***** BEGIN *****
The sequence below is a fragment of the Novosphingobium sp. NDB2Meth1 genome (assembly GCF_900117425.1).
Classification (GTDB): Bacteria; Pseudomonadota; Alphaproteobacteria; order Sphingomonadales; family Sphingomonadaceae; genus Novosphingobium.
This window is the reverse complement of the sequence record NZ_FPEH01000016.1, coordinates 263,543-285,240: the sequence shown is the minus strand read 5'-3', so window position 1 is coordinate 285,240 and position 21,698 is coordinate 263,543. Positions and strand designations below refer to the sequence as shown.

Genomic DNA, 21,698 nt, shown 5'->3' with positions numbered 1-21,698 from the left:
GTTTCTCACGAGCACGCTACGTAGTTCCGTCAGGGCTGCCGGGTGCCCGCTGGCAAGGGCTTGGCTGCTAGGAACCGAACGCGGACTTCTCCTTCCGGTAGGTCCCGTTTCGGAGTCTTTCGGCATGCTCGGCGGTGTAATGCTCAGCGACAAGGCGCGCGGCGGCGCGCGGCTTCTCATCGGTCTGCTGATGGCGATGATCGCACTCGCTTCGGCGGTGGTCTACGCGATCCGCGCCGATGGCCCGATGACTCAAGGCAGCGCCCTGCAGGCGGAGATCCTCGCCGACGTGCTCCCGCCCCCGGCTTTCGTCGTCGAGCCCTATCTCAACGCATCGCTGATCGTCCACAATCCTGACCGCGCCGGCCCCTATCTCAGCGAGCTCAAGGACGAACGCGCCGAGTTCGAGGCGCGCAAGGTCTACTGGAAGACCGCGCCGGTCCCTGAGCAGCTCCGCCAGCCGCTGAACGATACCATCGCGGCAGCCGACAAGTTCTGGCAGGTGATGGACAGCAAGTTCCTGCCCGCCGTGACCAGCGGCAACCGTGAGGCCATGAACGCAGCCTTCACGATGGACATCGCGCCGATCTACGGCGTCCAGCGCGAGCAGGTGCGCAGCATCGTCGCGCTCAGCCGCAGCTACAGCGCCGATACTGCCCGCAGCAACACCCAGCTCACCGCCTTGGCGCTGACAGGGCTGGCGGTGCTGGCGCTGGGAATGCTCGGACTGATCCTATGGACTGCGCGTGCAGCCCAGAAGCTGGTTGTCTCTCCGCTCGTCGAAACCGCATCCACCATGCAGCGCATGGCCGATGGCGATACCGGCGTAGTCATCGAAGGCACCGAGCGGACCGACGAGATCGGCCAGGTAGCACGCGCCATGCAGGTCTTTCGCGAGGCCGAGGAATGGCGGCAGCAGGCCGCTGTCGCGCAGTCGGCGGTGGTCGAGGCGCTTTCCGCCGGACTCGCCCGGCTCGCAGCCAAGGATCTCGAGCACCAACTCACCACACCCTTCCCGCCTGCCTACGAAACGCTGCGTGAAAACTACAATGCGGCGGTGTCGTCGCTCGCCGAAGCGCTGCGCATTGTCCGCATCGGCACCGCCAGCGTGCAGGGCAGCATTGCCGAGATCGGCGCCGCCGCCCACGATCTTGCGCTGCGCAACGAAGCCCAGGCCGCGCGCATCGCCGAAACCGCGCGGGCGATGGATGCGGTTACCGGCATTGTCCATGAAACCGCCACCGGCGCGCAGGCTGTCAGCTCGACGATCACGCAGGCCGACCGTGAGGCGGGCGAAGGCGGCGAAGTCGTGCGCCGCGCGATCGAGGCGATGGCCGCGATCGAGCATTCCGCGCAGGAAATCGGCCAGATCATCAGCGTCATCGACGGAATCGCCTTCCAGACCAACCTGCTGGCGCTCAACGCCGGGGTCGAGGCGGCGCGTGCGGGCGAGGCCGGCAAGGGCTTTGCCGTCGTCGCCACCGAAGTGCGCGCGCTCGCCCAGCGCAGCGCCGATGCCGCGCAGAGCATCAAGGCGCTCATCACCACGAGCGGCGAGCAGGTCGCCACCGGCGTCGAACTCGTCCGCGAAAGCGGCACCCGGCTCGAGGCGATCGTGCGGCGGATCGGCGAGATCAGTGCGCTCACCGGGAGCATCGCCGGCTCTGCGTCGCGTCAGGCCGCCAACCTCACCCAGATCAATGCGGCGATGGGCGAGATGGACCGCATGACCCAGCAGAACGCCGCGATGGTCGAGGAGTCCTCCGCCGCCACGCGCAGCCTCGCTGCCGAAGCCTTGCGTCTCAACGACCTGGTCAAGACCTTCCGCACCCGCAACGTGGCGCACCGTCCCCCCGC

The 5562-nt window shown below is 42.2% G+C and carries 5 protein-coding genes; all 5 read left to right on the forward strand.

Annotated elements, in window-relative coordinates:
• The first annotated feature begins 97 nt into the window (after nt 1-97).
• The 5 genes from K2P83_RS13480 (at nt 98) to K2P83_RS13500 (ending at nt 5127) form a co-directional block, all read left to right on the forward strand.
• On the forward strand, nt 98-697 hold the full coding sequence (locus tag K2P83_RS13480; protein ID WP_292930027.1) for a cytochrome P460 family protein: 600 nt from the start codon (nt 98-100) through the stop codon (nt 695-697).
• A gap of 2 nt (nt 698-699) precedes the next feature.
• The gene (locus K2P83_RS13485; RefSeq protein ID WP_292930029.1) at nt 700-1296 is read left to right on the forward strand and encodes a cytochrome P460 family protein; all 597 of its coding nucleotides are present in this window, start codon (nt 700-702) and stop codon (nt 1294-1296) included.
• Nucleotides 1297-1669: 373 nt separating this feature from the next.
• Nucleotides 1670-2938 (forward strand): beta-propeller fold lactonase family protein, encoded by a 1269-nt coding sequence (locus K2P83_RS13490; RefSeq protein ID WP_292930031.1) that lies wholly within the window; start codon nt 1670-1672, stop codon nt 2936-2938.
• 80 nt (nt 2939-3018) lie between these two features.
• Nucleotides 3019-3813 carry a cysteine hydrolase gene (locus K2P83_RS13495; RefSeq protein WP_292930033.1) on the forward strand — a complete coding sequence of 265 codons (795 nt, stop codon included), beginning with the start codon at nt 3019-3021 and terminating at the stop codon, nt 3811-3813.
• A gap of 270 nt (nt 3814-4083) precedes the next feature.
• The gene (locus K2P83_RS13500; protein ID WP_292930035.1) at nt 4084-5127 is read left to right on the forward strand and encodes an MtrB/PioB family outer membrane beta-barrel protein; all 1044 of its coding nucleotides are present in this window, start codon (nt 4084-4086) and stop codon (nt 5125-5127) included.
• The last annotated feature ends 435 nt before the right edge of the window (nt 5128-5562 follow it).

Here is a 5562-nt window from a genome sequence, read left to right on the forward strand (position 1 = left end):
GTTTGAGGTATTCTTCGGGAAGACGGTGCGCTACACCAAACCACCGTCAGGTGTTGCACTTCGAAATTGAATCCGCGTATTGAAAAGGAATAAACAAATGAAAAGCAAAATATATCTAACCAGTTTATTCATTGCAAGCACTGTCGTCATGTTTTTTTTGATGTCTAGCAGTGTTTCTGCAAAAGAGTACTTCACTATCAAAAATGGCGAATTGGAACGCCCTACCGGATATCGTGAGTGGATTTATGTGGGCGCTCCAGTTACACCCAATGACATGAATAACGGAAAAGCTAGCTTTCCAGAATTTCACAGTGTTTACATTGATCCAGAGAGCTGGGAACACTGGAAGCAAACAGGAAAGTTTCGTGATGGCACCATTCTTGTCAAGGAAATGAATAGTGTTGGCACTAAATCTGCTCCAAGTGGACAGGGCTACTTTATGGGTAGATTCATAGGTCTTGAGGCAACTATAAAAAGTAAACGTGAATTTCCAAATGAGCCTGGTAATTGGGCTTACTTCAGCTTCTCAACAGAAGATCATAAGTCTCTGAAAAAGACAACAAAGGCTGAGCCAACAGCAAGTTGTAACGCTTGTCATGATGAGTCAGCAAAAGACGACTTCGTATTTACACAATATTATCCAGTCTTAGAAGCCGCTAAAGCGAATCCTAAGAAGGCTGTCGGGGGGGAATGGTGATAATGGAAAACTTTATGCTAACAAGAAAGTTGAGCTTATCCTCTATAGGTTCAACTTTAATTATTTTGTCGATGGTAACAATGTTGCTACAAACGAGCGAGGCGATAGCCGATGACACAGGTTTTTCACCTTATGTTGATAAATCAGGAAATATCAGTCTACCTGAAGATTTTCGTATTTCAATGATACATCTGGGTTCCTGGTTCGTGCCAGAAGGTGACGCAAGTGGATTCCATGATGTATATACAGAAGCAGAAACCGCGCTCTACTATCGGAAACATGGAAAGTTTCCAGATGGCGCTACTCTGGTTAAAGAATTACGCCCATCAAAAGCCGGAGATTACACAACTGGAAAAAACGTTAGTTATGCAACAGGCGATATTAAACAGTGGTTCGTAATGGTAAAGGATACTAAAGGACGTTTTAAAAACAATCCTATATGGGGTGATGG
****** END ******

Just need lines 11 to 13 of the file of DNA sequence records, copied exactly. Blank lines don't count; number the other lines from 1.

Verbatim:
• A gap of 2 nt (nt 698-699) precedes the next feature.
• The gene (locus K2P83_RS13485; RefSeq protein ID WP_292930029.1) at nt 700-1296 is read left to right on the forward strand and encodes a cytochrome P460 family protein; all 597 of its coding nucleotides are present in this window, start codon (nt 700-702) and stop codon (nt 1294-1296) included.
• Nucleotides 1297-1669: 373 nt separating this feature from the next.